CM gives nod to Central scheme to solve groundwater crisis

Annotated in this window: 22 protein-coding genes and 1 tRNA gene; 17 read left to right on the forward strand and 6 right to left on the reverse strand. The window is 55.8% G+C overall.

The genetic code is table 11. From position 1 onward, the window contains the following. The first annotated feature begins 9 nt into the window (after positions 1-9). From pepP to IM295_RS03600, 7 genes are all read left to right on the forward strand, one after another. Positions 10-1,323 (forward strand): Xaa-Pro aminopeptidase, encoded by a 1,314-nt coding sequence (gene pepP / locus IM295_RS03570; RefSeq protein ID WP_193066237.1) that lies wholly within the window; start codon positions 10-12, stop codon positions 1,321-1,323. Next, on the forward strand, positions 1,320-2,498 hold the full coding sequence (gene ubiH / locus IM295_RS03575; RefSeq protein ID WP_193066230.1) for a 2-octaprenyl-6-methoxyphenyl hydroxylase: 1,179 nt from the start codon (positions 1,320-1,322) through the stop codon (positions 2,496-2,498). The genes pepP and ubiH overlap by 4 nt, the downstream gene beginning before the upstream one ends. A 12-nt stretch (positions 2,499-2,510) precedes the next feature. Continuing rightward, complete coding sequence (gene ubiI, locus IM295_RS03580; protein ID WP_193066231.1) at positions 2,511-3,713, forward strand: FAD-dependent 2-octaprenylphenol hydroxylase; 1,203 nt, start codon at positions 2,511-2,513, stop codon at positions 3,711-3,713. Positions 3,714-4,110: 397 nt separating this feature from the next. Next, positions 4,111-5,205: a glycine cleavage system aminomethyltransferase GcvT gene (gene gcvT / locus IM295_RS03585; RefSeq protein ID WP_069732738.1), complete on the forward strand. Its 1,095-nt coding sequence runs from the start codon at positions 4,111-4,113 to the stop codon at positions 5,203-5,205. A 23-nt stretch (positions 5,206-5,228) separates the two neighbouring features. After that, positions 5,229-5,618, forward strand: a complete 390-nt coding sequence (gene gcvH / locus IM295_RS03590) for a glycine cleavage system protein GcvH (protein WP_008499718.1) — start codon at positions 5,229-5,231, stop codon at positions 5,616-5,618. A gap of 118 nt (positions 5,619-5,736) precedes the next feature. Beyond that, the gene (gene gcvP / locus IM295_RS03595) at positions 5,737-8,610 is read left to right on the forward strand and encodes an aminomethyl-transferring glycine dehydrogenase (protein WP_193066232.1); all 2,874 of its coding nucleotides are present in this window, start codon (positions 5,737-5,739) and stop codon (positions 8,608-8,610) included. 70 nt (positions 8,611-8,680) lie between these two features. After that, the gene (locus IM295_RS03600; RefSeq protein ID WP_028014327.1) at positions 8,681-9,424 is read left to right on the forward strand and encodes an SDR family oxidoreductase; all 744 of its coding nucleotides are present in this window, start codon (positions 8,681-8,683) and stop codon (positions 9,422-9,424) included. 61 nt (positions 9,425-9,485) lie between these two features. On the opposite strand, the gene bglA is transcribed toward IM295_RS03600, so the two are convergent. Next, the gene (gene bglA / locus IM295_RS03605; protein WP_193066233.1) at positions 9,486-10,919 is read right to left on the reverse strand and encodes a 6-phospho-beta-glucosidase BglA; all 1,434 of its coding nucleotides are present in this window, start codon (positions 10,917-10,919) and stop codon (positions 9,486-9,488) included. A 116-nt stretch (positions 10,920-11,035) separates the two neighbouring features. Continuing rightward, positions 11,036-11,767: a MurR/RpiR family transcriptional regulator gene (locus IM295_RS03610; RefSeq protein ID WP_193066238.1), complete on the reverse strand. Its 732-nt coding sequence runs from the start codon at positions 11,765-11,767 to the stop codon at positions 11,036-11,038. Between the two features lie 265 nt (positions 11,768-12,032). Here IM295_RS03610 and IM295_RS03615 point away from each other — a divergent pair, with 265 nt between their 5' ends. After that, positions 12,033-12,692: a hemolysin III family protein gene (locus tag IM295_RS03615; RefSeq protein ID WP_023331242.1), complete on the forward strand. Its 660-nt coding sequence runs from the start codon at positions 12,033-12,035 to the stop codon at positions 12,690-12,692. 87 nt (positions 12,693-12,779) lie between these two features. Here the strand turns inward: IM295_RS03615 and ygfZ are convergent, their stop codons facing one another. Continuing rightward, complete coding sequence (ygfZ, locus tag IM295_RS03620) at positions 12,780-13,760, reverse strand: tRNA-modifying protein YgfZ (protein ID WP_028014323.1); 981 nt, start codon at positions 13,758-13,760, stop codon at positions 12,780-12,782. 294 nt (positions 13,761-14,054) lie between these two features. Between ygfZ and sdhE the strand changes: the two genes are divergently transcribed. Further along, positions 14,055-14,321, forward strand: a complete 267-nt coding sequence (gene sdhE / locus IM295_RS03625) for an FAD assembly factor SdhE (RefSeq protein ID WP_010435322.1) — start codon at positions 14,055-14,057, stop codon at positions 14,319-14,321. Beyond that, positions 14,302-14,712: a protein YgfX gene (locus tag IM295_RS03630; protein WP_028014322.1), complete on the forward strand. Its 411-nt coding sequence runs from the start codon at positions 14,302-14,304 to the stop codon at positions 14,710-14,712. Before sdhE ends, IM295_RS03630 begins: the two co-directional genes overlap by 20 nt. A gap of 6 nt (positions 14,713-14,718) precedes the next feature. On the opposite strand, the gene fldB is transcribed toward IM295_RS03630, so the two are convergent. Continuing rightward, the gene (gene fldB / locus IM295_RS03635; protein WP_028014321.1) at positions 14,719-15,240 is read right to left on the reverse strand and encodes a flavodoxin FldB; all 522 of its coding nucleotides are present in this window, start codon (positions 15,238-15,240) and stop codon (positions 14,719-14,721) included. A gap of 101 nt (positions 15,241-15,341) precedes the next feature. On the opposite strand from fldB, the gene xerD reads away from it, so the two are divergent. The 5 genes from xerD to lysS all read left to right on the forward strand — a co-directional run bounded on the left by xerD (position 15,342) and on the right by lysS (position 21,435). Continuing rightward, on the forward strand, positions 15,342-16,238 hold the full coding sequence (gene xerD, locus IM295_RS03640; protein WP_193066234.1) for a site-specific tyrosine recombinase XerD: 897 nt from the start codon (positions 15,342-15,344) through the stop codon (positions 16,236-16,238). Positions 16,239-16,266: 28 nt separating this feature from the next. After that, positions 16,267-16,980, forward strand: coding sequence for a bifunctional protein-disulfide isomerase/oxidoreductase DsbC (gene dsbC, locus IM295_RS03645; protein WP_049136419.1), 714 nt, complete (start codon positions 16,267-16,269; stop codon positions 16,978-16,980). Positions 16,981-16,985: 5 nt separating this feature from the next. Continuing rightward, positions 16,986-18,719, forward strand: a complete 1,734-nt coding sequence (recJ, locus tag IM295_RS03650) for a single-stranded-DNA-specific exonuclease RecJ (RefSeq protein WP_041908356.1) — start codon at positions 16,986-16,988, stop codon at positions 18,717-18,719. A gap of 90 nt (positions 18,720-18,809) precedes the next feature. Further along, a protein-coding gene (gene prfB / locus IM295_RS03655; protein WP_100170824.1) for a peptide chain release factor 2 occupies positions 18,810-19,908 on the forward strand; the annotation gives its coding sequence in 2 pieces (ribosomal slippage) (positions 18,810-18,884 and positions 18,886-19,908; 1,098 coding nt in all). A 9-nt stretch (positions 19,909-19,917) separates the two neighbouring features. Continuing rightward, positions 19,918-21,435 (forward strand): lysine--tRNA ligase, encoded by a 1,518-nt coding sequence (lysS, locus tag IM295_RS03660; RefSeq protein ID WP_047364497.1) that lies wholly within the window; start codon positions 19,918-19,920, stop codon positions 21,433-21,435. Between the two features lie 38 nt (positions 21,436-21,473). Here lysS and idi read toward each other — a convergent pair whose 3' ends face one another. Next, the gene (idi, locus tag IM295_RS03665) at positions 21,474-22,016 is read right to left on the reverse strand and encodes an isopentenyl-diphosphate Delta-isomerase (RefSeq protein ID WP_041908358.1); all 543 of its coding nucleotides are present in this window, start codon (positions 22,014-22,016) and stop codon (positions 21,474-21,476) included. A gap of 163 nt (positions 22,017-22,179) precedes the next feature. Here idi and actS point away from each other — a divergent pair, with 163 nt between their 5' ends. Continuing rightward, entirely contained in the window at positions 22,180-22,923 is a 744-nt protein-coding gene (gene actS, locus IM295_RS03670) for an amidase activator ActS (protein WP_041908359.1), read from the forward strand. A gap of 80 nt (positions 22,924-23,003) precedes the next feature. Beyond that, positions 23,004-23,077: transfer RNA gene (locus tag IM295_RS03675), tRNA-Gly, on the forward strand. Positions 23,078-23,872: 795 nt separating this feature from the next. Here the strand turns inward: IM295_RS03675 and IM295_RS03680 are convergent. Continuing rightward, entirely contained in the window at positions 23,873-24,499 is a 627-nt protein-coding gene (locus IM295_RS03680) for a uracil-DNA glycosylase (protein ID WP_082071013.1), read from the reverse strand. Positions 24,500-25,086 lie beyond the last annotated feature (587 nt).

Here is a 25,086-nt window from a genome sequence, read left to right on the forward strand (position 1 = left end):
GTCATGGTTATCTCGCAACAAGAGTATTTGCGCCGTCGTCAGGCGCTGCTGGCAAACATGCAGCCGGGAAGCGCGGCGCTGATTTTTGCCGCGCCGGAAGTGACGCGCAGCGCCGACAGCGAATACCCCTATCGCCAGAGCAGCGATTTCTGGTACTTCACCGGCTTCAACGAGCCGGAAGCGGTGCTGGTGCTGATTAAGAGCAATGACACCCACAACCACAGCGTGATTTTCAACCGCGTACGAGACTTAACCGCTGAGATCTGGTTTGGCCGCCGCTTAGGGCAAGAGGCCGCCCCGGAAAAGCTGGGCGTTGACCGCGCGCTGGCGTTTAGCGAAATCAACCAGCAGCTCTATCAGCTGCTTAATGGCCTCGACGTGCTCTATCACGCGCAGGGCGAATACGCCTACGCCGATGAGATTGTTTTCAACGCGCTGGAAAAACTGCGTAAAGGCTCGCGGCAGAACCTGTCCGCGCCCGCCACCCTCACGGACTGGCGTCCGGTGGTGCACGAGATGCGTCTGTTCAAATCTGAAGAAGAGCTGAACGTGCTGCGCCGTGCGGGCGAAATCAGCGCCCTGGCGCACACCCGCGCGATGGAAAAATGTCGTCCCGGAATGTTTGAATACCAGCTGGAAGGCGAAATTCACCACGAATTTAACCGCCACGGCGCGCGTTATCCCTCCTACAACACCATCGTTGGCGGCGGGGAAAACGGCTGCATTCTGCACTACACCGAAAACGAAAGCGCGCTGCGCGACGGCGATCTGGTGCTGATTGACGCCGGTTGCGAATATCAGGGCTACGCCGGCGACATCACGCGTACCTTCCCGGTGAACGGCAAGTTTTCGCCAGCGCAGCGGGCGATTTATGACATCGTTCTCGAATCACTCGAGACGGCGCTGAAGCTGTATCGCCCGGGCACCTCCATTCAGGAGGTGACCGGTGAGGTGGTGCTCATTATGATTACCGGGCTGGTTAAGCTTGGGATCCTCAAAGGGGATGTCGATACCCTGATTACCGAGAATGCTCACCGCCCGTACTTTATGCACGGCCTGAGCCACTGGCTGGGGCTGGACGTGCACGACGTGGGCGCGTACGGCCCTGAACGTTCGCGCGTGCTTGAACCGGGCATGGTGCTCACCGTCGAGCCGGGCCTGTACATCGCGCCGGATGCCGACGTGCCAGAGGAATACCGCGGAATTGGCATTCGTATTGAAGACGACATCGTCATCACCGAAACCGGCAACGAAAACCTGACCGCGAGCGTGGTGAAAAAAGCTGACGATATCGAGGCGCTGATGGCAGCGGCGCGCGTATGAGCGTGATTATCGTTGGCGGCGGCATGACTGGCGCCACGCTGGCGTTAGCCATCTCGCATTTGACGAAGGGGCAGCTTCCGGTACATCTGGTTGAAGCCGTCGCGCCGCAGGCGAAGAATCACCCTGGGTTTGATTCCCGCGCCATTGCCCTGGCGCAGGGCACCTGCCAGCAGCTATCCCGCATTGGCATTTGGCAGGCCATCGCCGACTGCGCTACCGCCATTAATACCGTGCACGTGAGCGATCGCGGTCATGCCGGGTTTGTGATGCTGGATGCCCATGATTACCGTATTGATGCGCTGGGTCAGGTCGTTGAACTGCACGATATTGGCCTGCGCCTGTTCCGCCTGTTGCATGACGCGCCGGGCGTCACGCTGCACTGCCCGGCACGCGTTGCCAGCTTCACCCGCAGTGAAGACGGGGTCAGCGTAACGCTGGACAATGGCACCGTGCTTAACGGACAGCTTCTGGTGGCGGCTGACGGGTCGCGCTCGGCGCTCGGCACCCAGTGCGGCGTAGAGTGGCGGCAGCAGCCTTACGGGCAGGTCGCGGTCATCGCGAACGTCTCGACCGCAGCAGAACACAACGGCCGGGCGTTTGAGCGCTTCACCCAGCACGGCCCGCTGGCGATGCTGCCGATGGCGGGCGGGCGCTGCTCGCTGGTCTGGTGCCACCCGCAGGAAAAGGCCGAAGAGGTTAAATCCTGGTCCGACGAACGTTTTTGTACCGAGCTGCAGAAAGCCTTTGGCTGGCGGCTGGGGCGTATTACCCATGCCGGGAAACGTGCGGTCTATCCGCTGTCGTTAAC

Chief Minister Captain Amarinder Singh on Friday initiated the process of implementation of the Central government’s Incentivisation Scheme for Bridging Irrigation Gap (ISBIG), while giving in-principle approval to the establishment of a Ground Water Authority to tackle the state’s ground water crisis.Chairing a high-level meeting to review the ground water situation and discuss the implementation of the Central scheme here, the chief minister gave his concurrence for the state’s share of 40 per cent, amounting to Rs 3,448 crore against the total project cost of Rs 8,658 crore for Punjab. He directed the concerned officials to immediately send the state’s concurrence to the Ministry of Water Resources, Government of India, an official release said here.The chief minister also approved the formation of a committee of four secretaries, headed by Additional Chief Secretary Development M P Singh, to make a detailed project for ISBIG. He also ordered the formulation of a comprehensive policy through coordinated efforts of various departments handling the subject. Giving details of the Central scheme, an official spokesperson said it envisages the funding of 60:40 (Centre:State) at aggregate level.However, the Central assistance can go up to 70 per cent if the project meets the performance criteria of timely completion, increased water use efficiency to the optimum level, and successful project implementation management, he said. The scheme, aimed at bridging the gap between Irrigation Potential Created (IPC) and Irrigation Potential Utilized (IPU) to India’s completed water resources projects, will provide better irrigation facilities to 1,249.257 lakh hectares area of 12 canal commands falling in 21 districts of Punjab.It will benefit approximately 3.10 lakh farming families of the state by providing assured supply of water to every farm field by bringing improvements in water-use efficiency, he said. In addition, it will help reduce burden on the state government, as use of electricity for tubewells will be minimised, besides increasing agriculture production in the state, he said. The chief minister expressed concern over the ground water situation in Punjab, which has the highest water exploitation rate and the maximum percentage of dark zones in the country, the release said.With almost the entire wetland area in the state having been destroyed in the past two decades, Punjab has one of the highest rates of decline in the water level, he said.
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